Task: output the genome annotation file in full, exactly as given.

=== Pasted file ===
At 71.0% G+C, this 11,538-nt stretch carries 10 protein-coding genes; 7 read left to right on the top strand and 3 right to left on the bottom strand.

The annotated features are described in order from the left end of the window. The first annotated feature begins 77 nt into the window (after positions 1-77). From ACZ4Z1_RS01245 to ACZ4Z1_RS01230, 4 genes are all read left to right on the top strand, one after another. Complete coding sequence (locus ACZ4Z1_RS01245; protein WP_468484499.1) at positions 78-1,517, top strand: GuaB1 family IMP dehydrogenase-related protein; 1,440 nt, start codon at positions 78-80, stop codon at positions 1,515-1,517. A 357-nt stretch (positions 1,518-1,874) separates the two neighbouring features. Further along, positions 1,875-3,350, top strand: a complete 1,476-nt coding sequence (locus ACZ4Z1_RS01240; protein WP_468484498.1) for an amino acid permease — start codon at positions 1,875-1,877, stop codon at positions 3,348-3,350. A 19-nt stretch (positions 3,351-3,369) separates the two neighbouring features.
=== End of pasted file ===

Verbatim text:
At 71.0% G+C, this 11,538-nt stretch carries 10 protein-coding genes; 7 read left to right on the top strand and 3 right to left on the bottom strand.

The annotated features are described in order from the left end of the window. The first annotated feature begins 77 nt into the window (after positions 1-77). From ACZ4Z1_RS01245 to ACZ4Z1_RS01230, 4 genes are all read left to right on the top strand, one after another. Complete coding sequence (locus ACZ4Z1_RS01245; protein WP_468484499.1) at positions 78-1,517, top strand: GuaB1 family IMP dehydrogenase-related protein; 1,440 nt, start codon at positions 78-80, stop codon at positions 1,515-1,517. A 357-nt stretch (positions 1,518-1,874) separates the two neighbouring features. Further along, positions 1,875-3,350, top strand: a complete 1,476-nt coding sequence (locus ACZ4Z1_RS01240; protein WP_468484498.1) for an amino acid permease — start codon at positions 1,875-1,877, stop codon at positions 3,348-3,350. A 19-nt stretch (positions 3,351-3,369) separates the two neighbouring features.